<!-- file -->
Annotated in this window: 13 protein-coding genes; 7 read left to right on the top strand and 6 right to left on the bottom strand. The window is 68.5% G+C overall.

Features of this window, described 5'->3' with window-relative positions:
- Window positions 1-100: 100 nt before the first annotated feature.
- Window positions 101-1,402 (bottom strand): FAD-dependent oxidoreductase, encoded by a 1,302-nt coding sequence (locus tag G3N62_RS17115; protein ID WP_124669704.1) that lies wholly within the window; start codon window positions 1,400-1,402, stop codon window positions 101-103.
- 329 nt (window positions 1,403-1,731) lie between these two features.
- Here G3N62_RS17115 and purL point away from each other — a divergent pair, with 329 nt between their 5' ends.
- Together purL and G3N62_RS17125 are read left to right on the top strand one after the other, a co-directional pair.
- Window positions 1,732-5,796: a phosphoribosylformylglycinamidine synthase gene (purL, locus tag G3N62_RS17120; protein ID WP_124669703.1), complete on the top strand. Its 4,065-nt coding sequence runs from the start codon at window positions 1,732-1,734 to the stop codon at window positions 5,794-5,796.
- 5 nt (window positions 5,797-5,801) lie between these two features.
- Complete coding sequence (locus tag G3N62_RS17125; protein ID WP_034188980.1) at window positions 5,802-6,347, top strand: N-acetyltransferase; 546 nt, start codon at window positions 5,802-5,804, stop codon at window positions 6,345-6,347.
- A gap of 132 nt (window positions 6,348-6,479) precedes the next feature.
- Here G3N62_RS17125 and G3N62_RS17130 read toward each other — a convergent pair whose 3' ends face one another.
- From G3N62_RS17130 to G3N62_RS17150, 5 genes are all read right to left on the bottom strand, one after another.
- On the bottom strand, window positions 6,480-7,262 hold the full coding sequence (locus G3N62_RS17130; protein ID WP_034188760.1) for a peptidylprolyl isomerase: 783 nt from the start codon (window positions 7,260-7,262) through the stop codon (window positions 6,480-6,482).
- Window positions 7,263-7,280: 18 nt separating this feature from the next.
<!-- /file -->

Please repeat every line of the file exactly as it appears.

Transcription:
Annotated in this window: 13 protein-coding genes; 7 read left to right on the top strand and 6 right to left on the bottom strand. The window is 68.5% G+C overall.

Features of this window, described 5'->3' with window-relative positions:
- Window positions 1-100: 100 nt before the first annotated feature.
- Window positions 101-1,402 (bottom strand): FAD-dependent oxidoreductase, encoded by a 1,302-nt coding sequence (locus tag G3N62_RS17115; protein ID WP_124669704.1) that lies wholly within the window; start codon window positions 1,400-1,402, stop codon window positions 101-103.
- 329 nt (window positions 1,403-1,731) lie between these two features.
- Here G3N62_RS17115 and purL point away from each other — a divergent pair, with 329 nt between their 5' ends.
- Together purL and G3N62_RS17125 are read left to right on the top strand one after the other, a co-directional pair.
- Window positions 1,732-5,796: a phosphoribosylformylglycinamidine synthase gene (purL, locus tag G3N62_RS17120; protein ID WP_124669703.1), complete on the top strand. Its 4,065-nt coding sequence runs from the start codon at window positions 1,732-1,734 to the stop codon at window positions 5,794-5,796.
- 5 nt (window positions 5,797-5,801) lie between these two features.
- Complete coding sequence (locus tag G3N62_RS17125; protein ID WP_034188980.1) at window positions 5,802-6,347, top strand: N-acetyltransferase; 546 nt, start codon at window positions 5,802-5,804, stop codon at window positions 6,345-6,347.
- A gap of 132 nt (window positions 6,348-6,479) precedes the next feature.
- Here G3N62_RS17125 and G3N62_RS17130 read toward each other — a convergent pair whose 3' ends face one another.
- From G3N62_RS17130 to G3N62_RS17150, 5 genes are all read right to left on the bottom strand, one after another.
- On the bottom strand, window positions 6,480-7,262 hold the full coding sequence (locus G3N62_RS17130; protein ID WP_034188760.1) for a peptidylprolyl isomerase: 783 nt from the start codon (window positions 7,260-7,262) through the stop codon (window positions 6,480-6,482).
- Window positions 7,263-7,280: 18 nt separating this feature from the next.